CitationShrader, Jeffrey & Gibson, Matthew (2014). Sleep and productivity. San Diego: UC San Diego.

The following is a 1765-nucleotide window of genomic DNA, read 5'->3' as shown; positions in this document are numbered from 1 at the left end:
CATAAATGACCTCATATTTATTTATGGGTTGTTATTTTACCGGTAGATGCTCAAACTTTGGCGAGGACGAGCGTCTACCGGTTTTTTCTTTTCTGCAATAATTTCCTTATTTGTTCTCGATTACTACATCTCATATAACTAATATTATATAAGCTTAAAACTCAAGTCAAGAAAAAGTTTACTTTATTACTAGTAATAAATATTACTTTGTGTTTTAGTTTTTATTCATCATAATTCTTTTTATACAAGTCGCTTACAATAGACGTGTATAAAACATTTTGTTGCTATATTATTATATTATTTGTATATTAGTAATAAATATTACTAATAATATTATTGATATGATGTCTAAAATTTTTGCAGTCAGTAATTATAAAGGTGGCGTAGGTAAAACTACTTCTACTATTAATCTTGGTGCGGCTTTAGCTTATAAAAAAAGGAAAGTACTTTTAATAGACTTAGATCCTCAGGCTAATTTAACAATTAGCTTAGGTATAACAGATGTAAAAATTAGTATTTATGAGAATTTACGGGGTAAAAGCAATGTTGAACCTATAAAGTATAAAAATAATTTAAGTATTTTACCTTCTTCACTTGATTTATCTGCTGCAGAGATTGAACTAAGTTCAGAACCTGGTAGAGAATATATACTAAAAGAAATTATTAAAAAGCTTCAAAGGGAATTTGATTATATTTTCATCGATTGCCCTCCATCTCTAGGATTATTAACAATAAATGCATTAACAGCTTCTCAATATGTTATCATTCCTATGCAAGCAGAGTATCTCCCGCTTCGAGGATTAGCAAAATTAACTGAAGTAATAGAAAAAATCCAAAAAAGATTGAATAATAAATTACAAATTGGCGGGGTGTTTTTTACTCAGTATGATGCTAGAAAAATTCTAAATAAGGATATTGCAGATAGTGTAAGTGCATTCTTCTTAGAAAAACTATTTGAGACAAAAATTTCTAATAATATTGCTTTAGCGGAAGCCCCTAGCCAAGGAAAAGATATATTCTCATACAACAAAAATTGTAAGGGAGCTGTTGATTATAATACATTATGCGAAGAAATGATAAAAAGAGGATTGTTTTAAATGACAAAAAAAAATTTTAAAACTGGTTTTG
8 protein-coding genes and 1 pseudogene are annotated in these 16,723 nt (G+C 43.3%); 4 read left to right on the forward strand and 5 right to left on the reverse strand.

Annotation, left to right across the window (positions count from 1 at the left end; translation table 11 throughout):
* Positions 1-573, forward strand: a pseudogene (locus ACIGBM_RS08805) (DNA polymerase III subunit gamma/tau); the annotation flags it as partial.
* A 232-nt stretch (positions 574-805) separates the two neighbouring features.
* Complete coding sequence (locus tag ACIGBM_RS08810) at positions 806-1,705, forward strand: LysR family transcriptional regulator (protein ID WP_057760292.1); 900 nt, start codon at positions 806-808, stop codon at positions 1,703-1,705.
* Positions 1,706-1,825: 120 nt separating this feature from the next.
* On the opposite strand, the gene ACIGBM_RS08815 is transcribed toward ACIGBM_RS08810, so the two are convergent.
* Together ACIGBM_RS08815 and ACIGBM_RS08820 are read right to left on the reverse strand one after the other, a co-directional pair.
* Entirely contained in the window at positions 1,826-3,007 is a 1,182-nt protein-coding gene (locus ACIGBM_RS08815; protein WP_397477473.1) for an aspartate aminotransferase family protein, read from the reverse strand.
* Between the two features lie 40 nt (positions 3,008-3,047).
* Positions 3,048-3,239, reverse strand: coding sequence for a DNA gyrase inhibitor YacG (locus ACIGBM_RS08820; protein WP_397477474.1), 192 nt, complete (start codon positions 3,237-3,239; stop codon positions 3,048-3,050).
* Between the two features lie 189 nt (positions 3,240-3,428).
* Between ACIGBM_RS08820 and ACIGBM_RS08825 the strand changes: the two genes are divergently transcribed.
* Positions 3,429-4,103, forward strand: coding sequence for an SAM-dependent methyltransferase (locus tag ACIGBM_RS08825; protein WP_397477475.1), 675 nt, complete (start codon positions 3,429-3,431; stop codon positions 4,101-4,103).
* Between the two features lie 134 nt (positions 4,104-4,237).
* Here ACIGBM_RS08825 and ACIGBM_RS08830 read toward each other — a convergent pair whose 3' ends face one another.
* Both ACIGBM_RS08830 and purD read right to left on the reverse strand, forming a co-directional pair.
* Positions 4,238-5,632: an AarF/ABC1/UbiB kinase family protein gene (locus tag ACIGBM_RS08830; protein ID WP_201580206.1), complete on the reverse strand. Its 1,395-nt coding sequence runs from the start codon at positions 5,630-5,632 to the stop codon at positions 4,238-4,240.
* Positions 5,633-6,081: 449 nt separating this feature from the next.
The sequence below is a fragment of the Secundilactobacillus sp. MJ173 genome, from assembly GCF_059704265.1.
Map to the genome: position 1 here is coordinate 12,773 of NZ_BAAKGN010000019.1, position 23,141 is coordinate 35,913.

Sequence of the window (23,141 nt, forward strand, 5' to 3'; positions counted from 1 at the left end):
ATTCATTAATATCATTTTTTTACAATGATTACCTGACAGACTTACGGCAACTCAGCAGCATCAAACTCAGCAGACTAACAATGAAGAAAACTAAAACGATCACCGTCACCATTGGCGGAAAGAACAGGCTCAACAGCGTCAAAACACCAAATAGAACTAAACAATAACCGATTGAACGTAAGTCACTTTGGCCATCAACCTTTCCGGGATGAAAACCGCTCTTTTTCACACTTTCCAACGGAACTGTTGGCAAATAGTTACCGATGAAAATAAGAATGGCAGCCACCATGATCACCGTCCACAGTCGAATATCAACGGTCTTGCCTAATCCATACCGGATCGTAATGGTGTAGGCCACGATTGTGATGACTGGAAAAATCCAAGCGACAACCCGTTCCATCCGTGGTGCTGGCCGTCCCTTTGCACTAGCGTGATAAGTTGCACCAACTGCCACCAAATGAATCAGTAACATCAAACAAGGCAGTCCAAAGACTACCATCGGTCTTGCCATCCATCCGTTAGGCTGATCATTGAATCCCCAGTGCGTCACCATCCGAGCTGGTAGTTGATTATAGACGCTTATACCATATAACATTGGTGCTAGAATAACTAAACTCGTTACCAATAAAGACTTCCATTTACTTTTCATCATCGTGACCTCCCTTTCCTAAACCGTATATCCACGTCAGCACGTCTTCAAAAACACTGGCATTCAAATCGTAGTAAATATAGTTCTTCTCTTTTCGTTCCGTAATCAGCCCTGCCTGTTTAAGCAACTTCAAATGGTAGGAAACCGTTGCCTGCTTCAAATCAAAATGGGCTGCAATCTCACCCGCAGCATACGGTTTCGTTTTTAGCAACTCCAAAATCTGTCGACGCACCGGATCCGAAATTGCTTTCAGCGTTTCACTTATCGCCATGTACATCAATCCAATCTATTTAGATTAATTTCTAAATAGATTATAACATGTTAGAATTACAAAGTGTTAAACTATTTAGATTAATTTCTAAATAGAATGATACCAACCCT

AbstractSleep is arguably one of the most important influences on human performance. It plays an large role in determining morbidity and mortality, affects performance on memory and focus intensive tasks, and takes more time each day than any other single activity. Despite these features, economists have overlooked sleep almost entirely. Motivated by a structural time use model, we use large, nationally representative time use diaries from the United States and Russia to provide the first causal analysis of the impact of sleep on wages. We document the non-linearity of the sleep-wage relationship and estimate wage-optimizing sleep levels. Our instrumental variables estimates of the effect of sleep on wages are large and significant, highlighting the importance of sleep as a direct input into economic outcomes and potentially casting doubt on analysis that excludes sleep.